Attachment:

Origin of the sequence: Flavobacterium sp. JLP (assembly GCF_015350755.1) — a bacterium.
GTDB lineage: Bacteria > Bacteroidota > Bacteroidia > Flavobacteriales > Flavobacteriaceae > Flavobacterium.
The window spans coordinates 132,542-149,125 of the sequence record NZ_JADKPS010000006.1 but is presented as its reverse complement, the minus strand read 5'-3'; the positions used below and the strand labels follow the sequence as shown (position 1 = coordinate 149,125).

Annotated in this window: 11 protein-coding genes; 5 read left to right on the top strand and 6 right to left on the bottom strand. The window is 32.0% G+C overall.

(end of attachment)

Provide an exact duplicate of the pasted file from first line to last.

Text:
Origin of the sequence: Flavobacterium sp. JLP (assembly GCF_015350755.1) — a bacterium.
GTDB lineage: Bacteria > Bacteroidota > Bacteroidia > Flavobacteriales > Flavobacteriaceae > Flavobacterium.
The window spans coordinates 132,542-149,125 of the sequence record NZ_JADKPS010000006.1 but is presented as its reverse complement, the minus strand read 5'-3'; the positions used below and the strand labels follow the sequence as shown (position 1 = coordinate 149,125).

Annotated in this window: 11 protein-coding genes; 5 read left to right on the top strand and 6 right to left on the bottom strand. The window is 32.0% G+C overall.